A bit about how the media chaos started for TACTILE MIND

For anyone who’s following my blog post on twitter – please see my (Lisa J. Murphy/tactile mind) blog post at www.tactilemindbook.com for full story. For those with a vision impairment link is on right of screen under “pages”. Click on  “updates blog”. This story will be top of page (most recent first). Click on title “A bit about how the media chaos started for TACTILE MIND”. to get full story.

Just going back in time from my last post…occasionally over the past 2 years, I had sent out emails about tactile mind: A book of nude photographs for the blind/vision impaired to various local press telling them to check out my site. Unfortunately shooting white plastic can be difficult, and the pictures on my site had been difficult to read. By sheer luck, about a month ago now, I had managed to take some great pictures of the pages of my book (natural daylight) in front of my kitchen window. Out went the emails again. I received a phone call from Sarah Barmak (who I believe was an intern) at the Toronto Star.
We did a phone interview as I made my way up Spadina Ave., through Chinatown on a busy Friday afternoon, on my way to my restaurant job. Due to over staffing at the restaurant, I received the night off, and went home and emailed Sarah a picture of Diagram 2/ Man in Arctic Mask to illustrate her article.

This article came out 2 days later in the Sunday Toronto Star. I picked up a couple copies of the paper on the way to the gym, and spent the day doing garden work,  and chatting with my neighbour.

The next morning I had a early doctors’ appointment and when I got off the subway at the Dufferin station, The Daily Telegraph (London, U.K) called for an interview. The gentleman was very nice and informed me that pictures of my work had made it into all media throughout Britain. OK. I then got on the Dufferin bus and CBS called for a live interview. Nothing like being on public transit and having CBS call. I had to get them to call me back, and hoofed it home.

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typing about ‘tactile mind’ from my bed.

I’m not really used to writing about myself (Lisa J. Murphy) in the first person, but I have to do my daily blog and so I will try.  It’s amazing that no matter how old I am, as soon as I catch the flu, I resort to my 12 year old self.

If you’re just tuning in now to this blog site, i’ll give you a quick catch-up.

tactile mind is a book of nude (3-D) photographs for the blind & vision impaired. I make this book by myself  & by hand. It is self-published. I would say it’s a collector’s item, because of  the uniqueness of this project and  handmade nature of this book.  The tactile diagrams are made from photographs I have actually taken (photographs are not shown on my website). This book has received so much attention, because it is being heralded as the first book of nude photographs for the blind and vision impaired in the world. People everywhere have opinions on this work calling it “erotic” , “sensual”, “original art”, “fetish – orientated”, “pornographic!?” and some people don’t like it at all. I think it’s really great that a book created for the blind and vision impaired has resulted in international dialogue.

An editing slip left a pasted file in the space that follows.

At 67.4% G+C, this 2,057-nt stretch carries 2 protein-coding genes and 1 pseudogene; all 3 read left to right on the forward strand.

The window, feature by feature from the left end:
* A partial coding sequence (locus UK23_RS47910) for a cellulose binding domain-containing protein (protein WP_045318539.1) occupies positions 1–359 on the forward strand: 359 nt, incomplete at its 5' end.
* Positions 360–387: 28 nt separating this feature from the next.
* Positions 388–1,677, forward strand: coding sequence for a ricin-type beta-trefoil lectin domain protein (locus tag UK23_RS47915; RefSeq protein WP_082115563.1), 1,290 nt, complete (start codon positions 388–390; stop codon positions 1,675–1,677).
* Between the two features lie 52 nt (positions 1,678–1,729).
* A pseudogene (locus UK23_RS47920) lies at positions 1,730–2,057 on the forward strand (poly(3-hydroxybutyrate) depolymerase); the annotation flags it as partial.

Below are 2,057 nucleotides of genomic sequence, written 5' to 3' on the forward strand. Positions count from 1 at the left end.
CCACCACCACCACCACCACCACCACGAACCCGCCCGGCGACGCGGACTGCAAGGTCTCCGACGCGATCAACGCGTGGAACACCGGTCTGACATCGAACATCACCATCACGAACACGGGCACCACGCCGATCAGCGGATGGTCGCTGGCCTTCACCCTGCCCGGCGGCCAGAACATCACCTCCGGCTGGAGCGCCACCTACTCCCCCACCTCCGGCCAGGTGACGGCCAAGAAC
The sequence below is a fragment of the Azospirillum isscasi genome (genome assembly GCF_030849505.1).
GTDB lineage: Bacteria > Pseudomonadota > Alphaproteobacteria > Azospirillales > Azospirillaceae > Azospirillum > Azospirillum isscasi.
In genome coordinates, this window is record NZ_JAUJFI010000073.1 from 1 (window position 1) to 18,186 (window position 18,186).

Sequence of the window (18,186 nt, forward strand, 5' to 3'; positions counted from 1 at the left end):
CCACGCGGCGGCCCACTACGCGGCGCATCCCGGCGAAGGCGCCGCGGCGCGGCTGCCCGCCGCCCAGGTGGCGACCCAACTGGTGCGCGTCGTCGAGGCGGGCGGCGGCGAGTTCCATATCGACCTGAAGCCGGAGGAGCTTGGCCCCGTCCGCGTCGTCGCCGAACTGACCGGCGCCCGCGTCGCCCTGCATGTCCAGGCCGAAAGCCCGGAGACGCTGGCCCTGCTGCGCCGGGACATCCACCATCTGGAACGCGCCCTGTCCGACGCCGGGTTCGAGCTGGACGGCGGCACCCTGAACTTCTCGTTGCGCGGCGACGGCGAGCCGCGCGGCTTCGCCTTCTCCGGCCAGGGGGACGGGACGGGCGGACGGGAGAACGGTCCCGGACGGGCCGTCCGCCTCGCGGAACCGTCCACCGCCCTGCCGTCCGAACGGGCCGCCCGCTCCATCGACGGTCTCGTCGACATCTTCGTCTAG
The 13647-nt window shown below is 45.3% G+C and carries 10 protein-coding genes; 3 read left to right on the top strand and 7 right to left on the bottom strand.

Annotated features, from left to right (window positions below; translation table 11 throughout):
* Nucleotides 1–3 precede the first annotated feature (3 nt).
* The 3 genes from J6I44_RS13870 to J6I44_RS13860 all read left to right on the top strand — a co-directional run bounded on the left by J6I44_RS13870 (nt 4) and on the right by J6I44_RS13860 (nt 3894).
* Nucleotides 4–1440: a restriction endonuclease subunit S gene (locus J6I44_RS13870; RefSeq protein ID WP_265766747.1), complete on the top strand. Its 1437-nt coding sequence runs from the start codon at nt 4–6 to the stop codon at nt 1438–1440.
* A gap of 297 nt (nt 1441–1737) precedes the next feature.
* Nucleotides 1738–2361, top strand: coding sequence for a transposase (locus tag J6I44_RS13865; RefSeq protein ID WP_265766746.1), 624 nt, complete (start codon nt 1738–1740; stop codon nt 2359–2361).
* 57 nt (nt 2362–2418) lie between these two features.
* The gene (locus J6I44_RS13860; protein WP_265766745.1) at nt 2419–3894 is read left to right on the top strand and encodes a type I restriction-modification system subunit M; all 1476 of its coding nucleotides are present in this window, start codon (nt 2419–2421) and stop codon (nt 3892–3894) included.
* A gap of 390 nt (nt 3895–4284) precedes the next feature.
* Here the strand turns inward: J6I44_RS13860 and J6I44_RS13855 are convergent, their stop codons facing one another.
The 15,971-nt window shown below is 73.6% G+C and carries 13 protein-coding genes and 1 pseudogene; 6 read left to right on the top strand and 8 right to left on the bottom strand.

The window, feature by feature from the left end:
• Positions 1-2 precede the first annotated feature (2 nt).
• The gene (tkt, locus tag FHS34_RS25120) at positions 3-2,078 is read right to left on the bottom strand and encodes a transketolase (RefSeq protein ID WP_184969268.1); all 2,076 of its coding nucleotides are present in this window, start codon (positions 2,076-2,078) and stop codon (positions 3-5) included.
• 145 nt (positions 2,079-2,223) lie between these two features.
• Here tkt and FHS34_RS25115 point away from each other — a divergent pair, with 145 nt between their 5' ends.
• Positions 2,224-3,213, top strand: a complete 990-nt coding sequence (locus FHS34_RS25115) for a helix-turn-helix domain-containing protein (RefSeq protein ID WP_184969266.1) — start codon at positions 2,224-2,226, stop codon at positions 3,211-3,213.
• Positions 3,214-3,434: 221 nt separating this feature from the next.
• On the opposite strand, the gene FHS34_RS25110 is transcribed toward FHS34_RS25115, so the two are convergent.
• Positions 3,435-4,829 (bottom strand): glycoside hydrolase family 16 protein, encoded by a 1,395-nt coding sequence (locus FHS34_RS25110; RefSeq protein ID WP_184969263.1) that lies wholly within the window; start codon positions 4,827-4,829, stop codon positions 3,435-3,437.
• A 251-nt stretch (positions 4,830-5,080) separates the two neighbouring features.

What can I say today about ‘tactile mind’? Well, I wish I felt well enough to press some pages and bind a couple of books – instead of hanging out in bed, toilet paper roll beside me, waiting for my next sneeze.

Local press is picking up on this work – slowly but surely. Canada with it’s conservative thinking is starting to come around. Amazing, considering the U.S. and European networks picked up the story a couple of weeks ago.  But hey,Canada really is a beautiful country to live in, and Toronto itself has pockets of beauty – you just have to know were to find them.

One of my favorite interviews has to be the one for CNN – I had fed-ex’d my book to them the day before and I get a phone call from the producer who says “we’re going to interview you in 10 minutes”. Can anybody guess the number of cigarettes I nervously smoked waiting for that call? wow!

I believe the BBC world service interview was a couple of days before that. I was meant to be on camera – travelling across Toronto to get to an address that didn’t exist – they had booked the interview in Ottawa. So I did the interview in my boyfriend’s truck in the middle of  Toronto rush-hour traffic. If anyone out there  has to do a high-profile interview where somebody is unhappy with your idea or product, just breathe & try to keep your cool, and do the best you can. Those of you that  have  listened to this interview will know what I’m talking about…..It can be downloaded from the first page of this site www.tactilemindbook.com or on the wall page of my Facebook site.